Ever wonder how much water you need each day?
Dr Ellen Lewis shared an information packed presentation at the Connecticut Farm Bureau Women’s Leadership Council Event. One of her tips made so much sense, I just had to share it!
To figure out how much water you should drink each day, divide your weight (in pounds) by 2. You need to drink that number of ounces of water each day.
Weight: 150 lbs
Divided by 2: 75
This person should drink 75 ounces of water per day.
If that seems like a lot – think about it this way. Your body needs water to move your blood through your body, make your lymph system work, and hydrate your tissues. The bigger the body – the more fluid you need.
Without the proper amount of water, your body doesn’t function properly. It is more than just dry skin or dry mouth – it is reducing your body’s ability to flow. This can result in achy joints and muscles, high blood pressure, reduced kidney function, and that’s just the start of the list of possible issues.
Really? Does it have to be water?
Well, no, but water is best for the majority of your fluid intake. Water doesn’t contain anything more – it is just water. No calories, no additive, nothing extra. Unsweetened herbal tea (or sweetened with pure Stevia) would be next in preference. A squirt of fruit juice into water adds a bit of flavor without any real addition of calories. Coffee is fine as some of your fluids – although it contains caffeine, but no additional calories. Non-fat milk works well for some of your fluid intake, but does have calories. Fruit juices carry quite a few calories and should be enjoyed in moderation.
Things you shouldn’t count/use as your daily fluid intake:
Soda: Nope, it doesn’t count. Treat soda as liquid candy – it is loaded with calories and chemicals your body doesn’t need and often can’t use. Even diet soda is loaded with chemicals, and is often high in sodium which counteracts your hydration efforts.
Sports Drinks: Unless you need to replace electrolytes because you have been seriously sweating for an extended period of time, you should use a sports drink. Originally designed to aid athletes in performance, somehow sports drinks have become a casual beverage. Seriously, it isn’t a “health drink” – stop it.
Powdered Stuff: Pouring a powder into your water bottle loads it up with chemicals your body doesn’t need. The exception to this would be pure powered lemon or lime juice.
Are you getting enough water each day? Keep track today and find out. Experiment with increasing your intake. How does it make you feel? Yes, you may have to visit the restroom more often, but a bit more walking doesn’t hurt either!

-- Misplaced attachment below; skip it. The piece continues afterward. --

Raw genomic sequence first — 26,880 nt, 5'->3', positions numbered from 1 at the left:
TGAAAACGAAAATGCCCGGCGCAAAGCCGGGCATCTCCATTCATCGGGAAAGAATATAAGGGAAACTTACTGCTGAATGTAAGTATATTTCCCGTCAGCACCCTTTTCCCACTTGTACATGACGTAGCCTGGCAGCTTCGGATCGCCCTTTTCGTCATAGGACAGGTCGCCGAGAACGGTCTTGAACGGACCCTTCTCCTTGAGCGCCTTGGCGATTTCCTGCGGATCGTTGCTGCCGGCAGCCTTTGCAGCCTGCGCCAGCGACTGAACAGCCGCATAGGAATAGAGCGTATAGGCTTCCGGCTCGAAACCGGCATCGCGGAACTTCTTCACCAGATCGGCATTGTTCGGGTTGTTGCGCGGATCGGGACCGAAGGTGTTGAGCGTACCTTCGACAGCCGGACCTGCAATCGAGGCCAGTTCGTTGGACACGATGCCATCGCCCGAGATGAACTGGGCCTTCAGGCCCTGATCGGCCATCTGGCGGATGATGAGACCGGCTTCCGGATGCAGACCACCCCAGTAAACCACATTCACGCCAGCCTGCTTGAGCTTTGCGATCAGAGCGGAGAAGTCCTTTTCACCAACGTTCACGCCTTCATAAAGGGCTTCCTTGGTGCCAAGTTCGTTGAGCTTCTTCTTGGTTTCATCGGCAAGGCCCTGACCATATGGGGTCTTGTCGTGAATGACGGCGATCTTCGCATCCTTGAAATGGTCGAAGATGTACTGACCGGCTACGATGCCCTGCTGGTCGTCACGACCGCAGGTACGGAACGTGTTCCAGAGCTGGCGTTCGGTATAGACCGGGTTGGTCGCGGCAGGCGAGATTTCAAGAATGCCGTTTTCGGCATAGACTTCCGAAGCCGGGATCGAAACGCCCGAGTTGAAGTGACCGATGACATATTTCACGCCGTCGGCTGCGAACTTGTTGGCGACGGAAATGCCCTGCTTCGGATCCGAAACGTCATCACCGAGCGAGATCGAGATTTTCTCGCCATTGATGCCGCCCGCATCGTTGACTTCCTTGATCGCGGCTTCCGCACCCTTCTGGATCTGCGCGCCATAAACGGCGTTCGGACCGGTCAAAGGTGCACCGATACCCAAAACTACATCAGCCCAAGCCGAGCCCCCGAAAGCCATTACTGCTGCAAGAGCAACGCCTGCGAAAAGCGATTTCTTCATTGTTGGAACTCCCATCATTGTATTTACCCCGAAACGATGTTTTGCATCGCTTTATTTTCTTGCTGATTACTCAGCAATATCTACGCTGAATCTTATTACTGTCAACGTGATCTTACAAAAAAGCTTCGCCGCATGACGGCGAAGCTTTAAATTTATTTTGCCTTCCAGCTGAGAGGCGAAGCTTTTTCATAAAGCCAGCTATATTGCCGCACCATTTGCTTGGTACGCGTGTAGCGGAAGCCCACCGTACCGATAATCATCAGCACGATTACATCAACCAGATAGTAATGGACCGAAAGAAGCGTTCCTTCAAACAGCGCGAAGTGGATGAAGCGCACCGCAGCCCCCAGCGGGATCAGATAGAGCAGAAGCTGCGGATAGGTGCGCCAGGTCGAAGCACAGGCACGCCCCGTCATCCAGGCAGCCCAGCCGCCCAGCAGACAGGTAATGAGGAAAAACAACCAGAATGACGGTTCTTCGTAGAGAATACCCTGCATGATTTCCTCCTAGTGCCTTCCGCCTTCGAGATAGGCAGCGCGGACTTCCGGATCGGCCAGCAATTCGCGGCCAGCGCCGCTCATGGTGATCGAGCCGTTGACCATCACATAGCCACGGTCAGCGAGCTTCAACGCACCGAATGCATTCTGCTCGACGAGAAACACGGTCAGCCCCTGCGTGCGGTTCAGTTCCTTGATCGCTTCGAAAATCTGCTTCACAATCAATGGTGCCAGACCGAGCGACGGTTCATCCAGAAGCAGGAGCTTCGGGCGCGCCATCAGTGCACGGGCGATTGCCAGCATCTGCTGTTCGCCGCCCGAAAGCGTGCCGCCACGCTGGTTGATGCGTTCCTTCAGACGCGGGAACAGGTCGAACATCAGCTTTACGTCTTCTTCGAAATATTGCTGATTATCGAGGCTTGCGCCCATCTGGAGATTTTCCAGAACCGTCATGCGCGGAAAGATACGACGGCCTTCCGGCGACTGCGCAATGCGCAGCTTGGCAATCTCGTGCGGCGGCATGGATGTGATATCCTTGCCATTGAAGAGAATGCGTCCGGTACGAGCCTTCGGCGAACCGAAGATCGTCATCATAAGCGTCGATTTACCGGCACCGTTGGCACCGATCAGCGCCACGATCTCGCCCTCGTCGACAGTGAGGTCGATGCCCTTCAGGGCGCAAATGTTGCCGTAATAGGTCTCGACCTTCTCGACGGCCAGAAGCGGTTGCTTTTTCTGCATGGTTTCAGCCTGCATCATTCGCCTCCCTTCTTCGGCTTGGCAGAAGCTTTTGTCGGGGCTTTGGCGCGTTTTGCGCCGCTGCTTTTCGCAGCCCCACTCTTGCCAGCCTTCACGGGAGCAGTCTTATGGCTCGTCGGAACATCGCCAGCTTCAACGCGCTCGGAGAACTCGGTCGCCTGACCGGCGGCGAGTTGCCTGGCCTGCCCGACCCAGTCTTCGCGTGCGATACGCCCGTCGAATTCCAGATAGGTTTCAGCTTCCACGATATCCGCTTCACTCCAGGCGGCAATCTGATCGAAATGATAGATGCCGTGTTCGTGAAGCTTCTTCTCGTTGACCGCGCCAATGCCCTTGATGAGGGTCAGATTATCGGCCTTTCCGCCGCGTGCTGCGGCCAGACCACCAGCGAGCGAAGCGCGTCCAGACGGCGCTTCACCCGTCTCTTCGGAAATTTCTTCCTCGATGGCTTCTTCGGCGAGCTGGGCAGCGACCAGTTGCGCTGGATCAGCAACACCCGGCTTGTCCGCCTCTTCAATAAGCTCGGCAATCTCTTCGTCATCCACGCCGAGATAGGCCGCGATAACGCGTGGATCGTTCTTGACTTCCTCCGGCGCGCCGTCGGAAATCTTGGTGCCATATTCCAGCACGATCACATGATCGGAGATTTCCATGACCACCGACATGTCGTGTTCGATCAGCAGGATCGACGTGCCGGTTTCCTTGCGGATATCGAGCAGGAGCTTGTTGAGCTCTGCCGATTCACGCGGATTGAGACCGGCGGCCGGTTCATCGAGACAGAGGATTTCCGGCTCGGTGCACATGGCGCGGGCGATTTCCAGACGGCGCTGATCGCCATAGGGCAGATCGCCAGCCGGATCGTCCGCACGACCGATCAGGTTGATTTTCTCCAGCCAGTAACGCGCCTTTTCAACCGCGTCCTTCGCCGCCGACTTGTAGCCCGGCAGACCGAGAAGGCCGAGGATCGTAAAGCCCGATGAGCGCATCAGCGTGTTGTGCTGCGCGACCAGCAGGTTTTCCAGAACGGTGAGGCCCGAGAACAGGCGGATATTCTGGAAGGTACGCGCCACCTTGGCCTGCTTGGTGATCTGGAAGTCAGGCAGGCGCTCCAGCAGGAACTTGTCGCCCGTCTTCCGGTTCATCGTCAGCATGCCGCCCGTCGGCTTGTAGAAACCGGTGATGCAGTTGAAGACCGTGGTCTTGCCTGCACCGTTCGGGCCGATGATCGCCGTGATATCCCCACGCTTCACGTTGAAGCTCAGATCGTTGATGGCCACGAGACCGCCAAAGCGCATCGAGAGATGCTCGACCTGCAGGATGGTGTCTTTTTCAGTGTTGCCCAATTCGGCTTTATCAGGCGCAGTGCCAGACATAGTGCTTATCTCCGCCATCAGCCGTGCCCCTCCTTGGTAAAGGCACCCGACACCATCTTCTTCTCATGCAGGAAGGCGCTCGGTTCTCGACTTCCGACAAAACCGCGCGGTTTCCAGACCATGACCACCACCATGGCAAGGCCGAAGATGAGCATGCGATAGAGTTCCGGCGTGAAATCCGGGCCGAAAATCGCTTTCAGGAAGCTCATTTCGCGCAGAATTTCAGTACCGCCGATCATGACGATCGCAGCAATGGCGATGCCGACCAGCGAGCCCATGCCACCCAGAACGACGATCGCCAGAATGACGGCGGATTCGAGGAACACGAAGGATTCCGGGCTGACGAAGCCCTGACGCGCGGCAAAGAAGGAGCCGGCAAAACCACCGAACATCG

10 Responses to “How Much Water Do You Need?”
Drinking water makes me feel great. I meet my daily requirement before I go to work if my math is right and then I make sure that I have a pitcher on my desk and at least two refillable bottles in the car. Water (and lip gloss, why is that IDK) reenergize me through out the day.
I only drink water and alcohol, now there’s a motto, and we carbonate tap water at home to keep it interesting. Adding bitters is great but a friend taught me to add vinegar. We use fancy flavors from Vom Foss but organic Apple Cider from Trader Joe’s is quite good. It’s a huge pick me up and tastes great. Just a splash in a pint of carbonated water will make you feel like a new person.
My only warning is that once you are used to drinking water, if you don’t have it, you will feel it. Having my own bottle is really important to me when I’m (often) out and about.
Thanks Juli! The carbonation is a great idea – I’ll have to add that to the next list 🙂
I didn’t know that you were a water lover also! I preach to people all of the time that that should be very thing they attack as soon as they get out of bed. For me it’s a 32oz Gatorade bottle that I keep. I down that within 5 minutes of the alarm going off and then a couple of more times during the day. Go go H2O !
That is a great tip Patrick! Thanks for sharing it!
Here’s my approach to staying hydrated: http://atrialfibrillationblog.com/can-avoiding-dehydration-prevent-atrial-fibrillation-holiday-heart-syndrome/
Staying hydrated is one of the most important things one can do to ward off electrical problems of the heart and to avoid blood clots and strokes. Other things that are important are to ensure sufficient magnesium and potassium.
Thanks Mellanie! As always your insight is spot on! Great article
I loathe water. I actually don’t really drink much of anything. I’ve figured out that on an average day I consume about 32 ounces of liquids. I weigh far more than 64 lbs. 🙂
I went through a phase a while back where I was drinking about a gallon of water a day. I still didn’t like it, but my trainer convinced me it was necessary. I didn’t feel any different during that time, except that I certainly needed to go to the bathroom more frequently. It’s interesting, but no one in my family drinks much either. I wonder sometimes whether there are differences between people on necessary water intake. I do eat mostly “moist” food – veggies, fruit, etc – and I wonder how much of my water needs are met through that.
I don’t disagree with the recommendation, and I certainly think drinking soda and fake beverages is a bad idea. I have about 1-2 sodas per year. I’ve just never managed to get water intake up and keep it there.
Yes, Sierra, some of your needs can be met with “moist” foods as well. Good point! Have you tried the carbonation trick? It seems to work for quite a few people who have commented!
Does hot climate during summer season affects the amount of water that we should drink everyday?
Yes, if the temperature is over 90 degrees and you are outside, keep drinking! Dehydration and heat stroke can be very dangerous.